A blog by George Engel

Archive for June, 2010

Which _ism is it?

Behaviorism, congitivism, or constructivim, which of these schools do you belong too? In spending time with these topics, you may just experience a bit of cognitive confusion about which _ism to follow as an educator. So which _ism is it? Which _ism is the correct theory? Many scholars would tell you that their _ism is the valid theory today. However, Bill Kerr speaks differently of the _isms in his blog post _isms as a filter, not a blinker. Kerr is reflecting on a blog conversation that he had with Downes and Kapp on the validity of the various _isms. Knapp sums up the conversation the best on his blog post Out and About: Discussion on Educational Schools of Thought:

We need to take pieces from each school of thought and apply it effectively because…Cognitivism doesn’t explain 100% how humans process information and neither does Constructivism or Behaviorism. What we need to is take the best from each philosophy and use it wisely to create solid educational experiences for our learners.

Knapp further argues that each _ism has a place in the developmental stage of a learner – behaviorism for early stages where the cognitive load is light, cognitivism for procedural learning, and constructivism for problem solving.  This is an interesting approach that warrents study and discussion among scholars.  I am a constructivist and enjoy the ideas of situated cognitivism as well. However, when teaching mathematics, I see the need for a behaviorist tact to teach basic skills when they are lacking.  The idea that one theory explains all learning should be challenged and considered as educators map out curriculum.


Comments for mod 1

I have commented on Kiana Thompson’s Blog and on Shane Fairbairn’s Blog.

The Classroom is a Museum and I am its curator

When I began to grasp my own understanding of learning theory and understanding of how that theory applies to my work as a teacher, I had to take a serious look at what type of person I am, a pragmatist, an objectivist, or an interpretist. Driscoll (2009) defines pragmatism as the idea that "reality exist but cannot be known directly." With pragmatism, knowledge is gained through both cognition and experience (Siemens, 2008). Objectivism follows the tenet "that reality is external and objective, and that knowledge is gained through experience" (Siemens, 2008, pg 9.). Interpretism is the belief that "reality is internal, and knowledge is constructed" (Siemens, 2008, pg. 9). At heart, I am an interpretist; though, you might see me as a blend of the pragmatic and interpretist if you were to watch me teach.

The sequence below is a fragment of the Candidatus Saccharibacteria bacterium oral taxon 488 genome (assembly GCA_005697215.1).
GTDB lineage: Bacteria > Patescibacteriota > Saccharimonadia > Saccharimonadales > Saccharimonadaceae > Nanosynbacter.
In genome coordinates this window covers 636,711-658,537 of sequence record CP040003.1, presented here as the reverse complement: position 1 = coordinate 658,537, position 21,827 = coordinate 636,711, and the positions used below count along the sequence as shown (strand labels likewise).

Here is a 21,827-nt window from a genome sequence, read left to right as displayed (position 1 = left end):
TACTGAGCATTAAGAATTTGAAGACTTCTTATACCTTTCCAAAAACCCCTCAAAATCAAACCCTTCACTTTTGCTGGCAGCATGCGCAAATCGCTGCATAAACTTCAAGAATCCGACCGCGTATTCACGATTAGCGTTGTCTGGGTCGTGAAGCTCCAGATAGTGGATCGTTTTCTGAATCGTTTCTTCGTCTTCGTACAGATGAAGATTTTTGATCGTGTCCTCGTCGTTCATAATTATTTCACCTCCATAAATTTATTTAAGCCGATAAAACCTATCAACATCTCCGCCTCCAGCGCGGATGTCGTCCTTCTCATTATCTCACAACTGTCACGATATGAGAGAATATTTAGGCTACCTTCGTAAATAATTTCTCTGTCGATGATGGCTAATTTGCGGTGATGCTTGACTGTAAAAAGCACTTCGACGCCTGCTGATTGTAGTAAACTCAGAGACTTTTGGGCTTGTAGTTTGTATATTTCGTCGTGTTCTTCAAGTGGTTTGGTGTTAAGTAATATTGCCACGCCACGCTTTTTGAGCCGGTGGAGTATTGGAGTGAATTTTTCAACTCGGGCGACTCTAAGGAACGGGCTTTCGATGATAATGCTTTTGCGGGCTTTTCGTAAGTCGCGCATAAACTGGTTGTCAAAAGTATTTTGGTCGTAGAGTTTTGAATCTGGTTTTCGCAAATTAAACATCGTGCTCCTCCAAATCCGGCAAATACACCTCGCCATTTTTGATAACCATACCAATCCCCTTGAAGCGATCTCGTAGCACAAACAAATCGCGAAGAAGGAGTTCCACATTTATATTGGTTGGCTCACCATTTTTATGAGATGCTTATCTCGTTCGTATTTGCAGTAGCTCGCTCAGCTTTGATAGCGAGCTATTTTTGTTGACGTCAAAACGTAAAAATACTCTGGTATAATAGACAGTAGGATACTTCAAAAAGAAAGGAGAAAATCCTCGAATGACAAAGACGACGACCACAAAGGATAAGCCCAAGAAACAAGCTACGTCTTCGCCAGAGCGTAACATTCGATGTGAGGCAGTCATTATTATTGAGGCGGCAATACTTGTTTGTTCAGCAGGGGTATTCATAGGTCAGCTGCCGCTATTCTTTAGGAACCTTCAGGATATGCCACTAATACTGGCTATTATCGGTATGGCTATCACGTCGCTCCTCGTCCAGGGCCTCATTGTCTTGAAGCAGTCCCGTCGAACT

Because I see that knowledge should be constructed, you might consider me as someone that follows the constructivist theories of Bruner and others. This is a fairly accurate assessment. However, I am beginning to understand that our youth are, as Marc Prensky and others have stated, growing up as a digital generation, both socially and educationally (Prenksy, 2001). As digital learners, young people are forming connections, not just in the local community, but globally (Palloff and Pratt, 2007). This falls in line with George Siemens theory of connectivism. Connectivism is the idea that learning occurs at its greatest rate through networks and communities. As many would believe the idea that networks are formed purely in an external sense, Siemens states in his blog Elearnspace that these networks are formed "in at least three distinct ways: neural, conceptual, and external/social" (Siemens, 2008a).